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Should you edit your children’s genes?

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In the fierce debate about CRISPR gene editing, it’s time to give patients a voice, by Erika Check Hayden:

Ruthie Weiss’s basketball team seemed to be minutes away from its fourth straight loss. But even as she stood on the sidelines for a brief rest, the nine-year-old had not given up. She convinced the coach to put her back in the game. Then, she charged out onto the court, caught a pass from a teammate and drove straight to the basket. Swish! Ruthie scored a quick two points, putting her team in the lead. As the game clock wound down, she scored again, clinching the victory. The team had earned its first win of the season, and celebrated as if it had just taken the national championship. A couple of parents from the opposing team even stopped by to congratulate Ruthie, who had scored all of her team’s 13 points: “Wow, she’s unbelievable!” they told her mum and dad.

What makes Ruthie’s performance even more extraordinary is her DNA. Because of a misspelling in one of her genes, she has albinism: her body produces very little of the pigment melanin, which means that her skin and hair are fair, and that she is legally blind. Her visual acuity is ten times worse than average. She is still learning to read and will probably never be able to drive a car, but she can make out the basket and her teammates well enough to shoot, pass and play.

In January, Ruthie’s dad Ethan asked her whether she wished that her parents had corrected the gene responsible for her blindness before she was born. Ruthie didn’t hesitate before answering — no. Would she ever consider editing the genes of her own future children to help them to see? Again, Ruthie didn’t blink — no.

The answer made Ethan Weiss, a physician–scientist at the University of California, San Francisco, think. Weiss is well aware of the rapid developments in gene-editing technologies — techniques that could, theoretically, prevent children from being born with deadly disorders or with disabilities such as Ruthie’s. And he believes that if he had had the option to edit blindness out of Ruthie’s genes before she was born, he and his wife would have jumped at the chance. But now he thinks that would have been a mistake: doing so might have erased some of the things that make Ruthie special — her determination, for instance. Last season, when Ruthie had been the worst player on her basketball team, she had decided on her own to improve, and unbeknownst to her parents had been practising at every opportunity. Changing her disability, he suspects, “would have made us and her different in a way that we would have regretted”, he says. “That’s scary.”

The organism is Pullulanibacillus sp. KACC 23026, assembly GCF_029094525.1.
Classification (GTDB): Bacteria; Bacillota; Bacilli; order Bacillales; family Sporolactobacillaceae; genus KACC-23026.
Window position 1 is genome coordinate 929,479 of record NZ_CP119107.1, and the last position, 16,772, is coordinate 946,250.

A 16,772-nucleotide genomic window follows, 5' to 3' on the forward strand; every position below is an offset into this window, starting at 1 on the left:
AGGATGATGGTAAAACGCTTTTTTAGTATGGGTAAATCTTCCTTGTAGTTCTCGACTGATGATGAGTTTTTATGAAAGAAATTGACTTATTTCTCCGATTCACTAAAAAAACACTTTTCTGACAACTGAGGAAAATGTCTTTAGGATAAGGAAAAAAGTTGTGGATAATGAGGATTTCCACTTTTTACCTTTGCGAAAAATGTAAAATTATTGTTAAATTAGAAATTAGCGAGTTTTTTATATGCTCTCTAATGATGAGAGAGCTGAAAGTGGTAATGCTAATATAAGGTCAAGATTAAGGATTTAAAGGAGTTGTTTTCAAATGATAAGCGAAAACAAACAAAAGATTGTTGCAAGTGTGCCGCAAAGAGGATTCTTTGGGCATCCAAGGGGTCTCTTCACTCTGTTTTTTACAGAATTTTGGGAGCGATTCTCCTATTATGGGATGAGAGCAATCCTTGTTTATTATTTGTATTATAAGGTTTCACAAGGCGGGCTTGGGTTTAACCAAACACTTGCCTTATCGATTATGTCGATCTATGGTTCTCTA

Ethan and Ruthie are not the only people pondering these kinds of questions. The emergence of a powerful gene-editing technology, known as CRISPR–Cas9, has elicited furious debate about whether and how it might be used to modify the genomes of human embryos. The changes to their genomes would almost certainly be passed down to subsequent generations, breaching an ethical line that has typically been considered uncrossable.

There are many considerations. This isn't as straightforward an issue as it might seem.

Isn't there a big movement, especially among autistics, to say their "disability" is part of what makes them special rather than being a separate and negative thing?

Yes there is. Which is why there are no absolute answers here. 

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